When the son joined the business, he tackled financial issues, in line with his background in finance. He leveraged these skills before being given larger responsibilities. Over time he was put in charge of operations while his father started to step back. The transition was sped up during the pandemic but the father still has veto power.

In the beginning, this founder planned only for his son’s future, assuming his daughters would be cared for by their husbands. Along the way, through conversations with his children, he adjusted his plans. His son recently started a business with friends, in which one of the sisters became a shareholder and operating partner. This family involved the children in succession planning, catering to their needs and interests. The youngest runs a business with her husband, independent of her parents.

This second case is a common transition between the first and second generations, where plans are adaptable. These leaders work to rethink the future of the business to serve the needs, interests, and voices of the children. Founders of this generation are likely to have built the business on better financial positions and education than baby boomers. On the children’s part, compared to the previous generation, the younger generation is more likely to speak up to their parents and pursue their career goals.

Succession as a Legacy

The third case is of a family of successors in farming equipment manufacturing, where a second-generation member emerged into leadership in an unlikely turn of events. As the son of his father’s second wife, the second-generation leader began nowhere near the leadership. Upon the death of his father, the first wife negotiated for him to become the founder’s successor. She believed her stepson would be a better leader than her own children. This proved true—the second-generation leader was so successful that he ended up buying out his step siblings’ shares.

Despite having concurrent wives, the founder did not overlook potential conflicts. Children from both wives were treated fairly and socialized. Assets were split among the two wives and adult children, ensuring wealth distribution for all.

After buying out his step siblings’ shares, the second-generation leader co-owned the business with his brother. Ownership of the company now fully belonged to the sons of the second wife. Later on, the second-generation leader invited his sons and nieces to join the business as they entered adulthood. Learning from his family history, he exerted controlled freedom on the next generations. He worked with individual talents and interests to fulfill everyone’s need for achievements. He mentored his grandchildren and exposed them to the working environment.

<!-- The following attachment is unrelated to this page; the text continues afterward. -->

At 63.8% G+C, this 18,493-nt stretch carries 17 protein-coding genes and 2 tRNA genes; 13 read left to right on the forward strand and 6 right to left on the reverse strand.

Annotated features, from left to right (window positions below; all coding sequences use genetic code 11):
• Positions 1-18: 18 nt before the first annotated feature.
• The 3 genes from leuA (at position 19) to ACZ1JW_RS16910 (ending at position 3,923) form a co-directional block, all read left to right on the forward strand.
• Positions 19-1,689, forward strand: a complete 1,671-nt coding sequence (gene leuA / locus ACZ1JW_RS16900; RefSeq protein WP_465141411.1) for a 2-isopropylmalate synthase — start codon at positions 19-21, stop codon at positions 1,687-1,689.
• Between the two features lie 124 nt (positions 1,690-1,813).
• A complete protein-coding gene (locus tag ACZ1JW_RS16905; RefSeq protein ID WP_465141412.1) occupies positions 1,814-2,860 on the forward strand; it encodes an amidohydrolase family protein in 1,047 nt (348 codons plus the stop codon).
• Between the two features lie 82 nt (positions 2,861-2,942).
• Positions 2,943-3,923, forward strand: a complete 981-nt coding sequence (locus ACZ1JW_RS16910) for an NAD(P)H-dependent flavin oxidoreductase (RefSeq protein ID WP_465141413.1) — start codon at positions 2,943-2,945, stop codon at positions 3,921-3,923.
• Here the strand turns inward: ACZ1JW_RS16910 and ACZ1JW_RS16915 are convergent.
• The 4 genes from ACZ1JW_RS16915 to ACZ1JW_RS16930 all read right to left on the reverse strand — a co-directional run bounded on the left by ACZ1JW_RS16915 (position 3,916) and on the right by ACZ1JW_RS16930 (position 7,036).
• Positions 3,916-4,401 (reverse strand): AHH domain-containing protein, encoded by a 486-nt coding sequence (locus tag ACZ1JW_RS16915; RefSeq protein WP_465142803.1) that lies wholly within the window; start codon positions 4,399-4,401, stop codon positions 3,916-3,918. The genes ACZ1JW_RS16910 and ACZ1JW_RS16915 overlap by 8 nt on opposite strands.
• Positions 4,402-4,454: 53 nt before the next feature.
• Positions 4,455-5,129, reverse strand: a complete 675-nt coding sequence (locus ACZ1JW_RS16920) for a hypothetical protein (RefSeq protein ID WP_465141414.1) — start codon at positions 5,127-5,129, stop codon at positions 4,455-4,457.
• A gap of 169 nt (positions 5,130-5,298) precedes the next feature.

As a successor himself, the second-generation leader was more aware of potential conflicts that could arise during transitions. He moved leadership transition along with the next generation in mind, securing each member’s position. Both of his sons, members of the third generation, ventured into new business units relevant to the main business. The second-generation leader recently passed away. His sons continue to work alongside their cousins, with the oldest son stepping up as the successor.

Working with Chinese-Indonesian Family Businesses

Leadership transition in a family business works like the two wheels of a bicycle. The front wheel, the leading generation, initiates and directs the process. The back wheel, the rising generation, supports it. Without that support, the bicycle—the transition process—goes nowhere. The two wheels are of equal power, but they function differently. In the same way, both generations’ alignment and participation are important for succession to happen smoothly.

Family business requires a willingness to normalize conflict in succession planning, which many Chinese-Indonesian family businesses try to avoid. Conflict is not a life stage nor is it a weakness. It does not have to be divisive. Family businesses should focus on commonalities to return to what is keeping them together.

Practitioners advising a Chinese-Indonesian family business should strive to get to know the family and build relationships with each member to grasp a holistic understanding of the family. Preserving relationships among family members in the long run is imperative. Sometimes, the most powerful and influential family member may not be visible in the business.

Hierarchical families, as seen in the first case, do not fare well with open honesty. In fact, these families focus more on the sense of responsibilities and collective purposes. “Keeping the peace” is the name of the game. Practitioners can work with successors and continue to coach them to improve future processes. Less hierarchical families, as seen in the latter cases, can benefit from best practices because members are more aware of each other’s voices.


1 World Population Review. (n.d.). [Indonesia Population 2022 (live)]. Retrieved December 22, 2022, from



About the contributor

Linda Salim

Linda Salim, PhD, is the CEO of Daftaro, a health tech platform in Indonesia and Malaysia. Serving on the boards of multiple family businesses within her family branches, Linda finds purpose in bridging communications between generations in family businesses. She advises family businesses in transition, mentors college students, and coaches professionals. She can be reached at [email protected].

FFI Practitioner: February 8, 2023 cover

View this edition in our enhanced digital edition format with supporting visual insight and information.